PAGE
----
When Royal Bank of Scotland [RBS] announced a final dividend of 3.5p and a special dividend of 7.5p per share in its 2018 fourth-quarter results, the message was clear: ten years after being the bailout of what was at the time the biggest bank in the world, its stock is not a losing investment anymore.Powered by CMC Markets, as at 27 February 2019
Full-year profit beat
The bank posted pre-tax operating profits of £572m for the three months ending 31 December, keeping momentum from the previous quarter, which saw the first dividend payout since 2008. The result was well above a company-provided consensus estimate of £371m. “From a position of capital strength, we will aim to improve returns for you, our shareholders,” CEO Ross McEwan said in the statement accompanying the results.
He and chairman Howard Davies confidently declared the end of the bank’s legacy issues, after 2018 saw the conclusion of the FCA’s probe into the mistreatment of business customers and a settlement with the US over toxic mortgage-backed securities. “Four years ago, I spent the majority of these presentations speaking about our past – all the problems that we faced,” McEwan told analysts. “So, it's great that today with the turnaround complete, we can focus on the future.”
“So, it's great that today with the turnaround complete, we can focus on the future.” - RBS CEO Ross McEwan
Granted, given that RBS’s share price is still a tenth of what it was immediately prior to the bailout, shareholders that had invested prior to the crash aren’t likely to recoup the investment anytime soon. That includes the government, which still holds a 62% stake in the bank and has been making a loss every time it returned shares to private ownership. Still, a revival of RBS’ dividends policy encouraged investors, and the stock – which like most FTSE 100 peers had an awful 2018 – to climb 19% to 258p since the start of the year. Most analysts hold a positive outlook on the stock, with its median share price target sitting at 301p.
|PE ratio (TTM)||19.43|
RBS stock vitals, Yahoo finance, as at 27 February 2019
No-deal Brexit ready
With its investment banking activities – now mostly under the NatWest brand – a shadow of the behemoth they used to be, RBS is very much a real economy-focused lender. That makes it inherently exposed to macroeconomic shocks arising from Brexit, and unlike other banking chief executives – namely, Lloyds’ António Horta Osório – its top ranks have been far from bullish on the country’s and the bank’s fortunes.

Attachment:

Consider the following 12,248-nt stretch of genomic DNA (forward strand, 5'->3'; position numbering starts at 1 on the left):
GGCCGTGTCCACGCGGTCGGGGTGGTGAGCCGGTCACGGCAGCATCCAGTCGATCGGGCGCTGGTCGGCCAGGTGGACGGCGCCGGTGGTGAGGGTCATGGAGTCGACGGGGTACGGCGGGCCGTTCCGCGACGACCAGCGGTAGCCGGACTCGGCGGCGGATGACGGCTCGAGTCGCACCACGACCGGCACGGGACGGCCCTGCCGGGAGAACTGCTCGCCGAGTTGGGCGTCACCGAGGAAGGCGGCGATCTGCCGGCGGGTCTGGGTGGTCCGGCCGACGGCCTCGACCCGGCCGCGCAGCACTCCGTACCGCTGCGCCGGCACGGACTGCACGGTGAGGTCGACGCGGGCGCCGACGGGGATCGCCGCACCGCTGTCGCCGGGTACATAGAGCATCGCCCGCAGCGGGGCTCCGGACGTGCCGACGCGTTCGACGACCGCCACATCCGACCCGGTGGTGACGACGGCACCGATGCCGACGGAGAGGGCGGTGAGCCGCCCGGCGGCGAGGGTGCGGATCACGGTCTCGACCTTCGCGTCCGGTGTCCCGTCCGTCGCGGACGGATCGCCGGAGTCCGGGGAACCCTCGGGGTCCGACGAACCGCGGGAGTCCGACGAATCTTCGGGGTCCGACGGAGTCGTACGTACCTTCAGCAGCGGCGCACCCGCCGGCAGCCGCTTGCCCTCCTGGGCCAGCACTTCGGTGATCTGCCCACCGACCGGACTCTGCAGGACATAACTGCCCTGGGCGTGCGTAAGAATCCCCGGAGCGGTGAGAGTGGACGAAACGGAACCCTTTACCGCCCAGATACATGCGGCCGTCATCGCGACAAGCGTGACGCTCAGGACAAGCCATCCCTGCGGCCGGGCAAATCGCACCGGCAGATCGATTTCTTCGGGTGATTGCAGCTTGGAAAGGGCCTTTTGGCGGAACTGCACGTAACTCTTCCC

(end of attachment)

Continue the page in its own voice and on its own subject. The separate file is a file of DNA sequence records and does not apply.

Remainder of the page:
“As a predominately UK and Republic of Ireland-focused bank, our performance in lending growth in the future will broadly reflect the development of those economies,” chairman Davies said, adding that the Bank of England’s decision to keep base rates low to counteract a slowdown “would affect the bank's ability to deliver significant income growth”.
So far, the economic slowdown hasn’t materialised on RBS’s books: impairment losses for the fourth quarter were £17m, compared to £234m a year earlier, and the bank hasn’t ramped up the £100m provision it made in October to explicitly cover Brexit-induced impairments.
But McEwan did warn at the time that the bank was tightening underwriting in more exposed sectors, and in the press conference following full-year results, he said that large corporate businesses were already slowing down, as investments get delayed to after Brexit’s contours are defined. That’s forcing the bank to take, as he put it, a “wait and see” approach. “We've put this bank over the last five years I think in a fantastic position for whatever comes good or bad,” he told analysts. “And we're not about to give that away going into probably one of the most uncertain times in four years with Brexit. So, let's see what comes out of that before we start giving the liquidity back."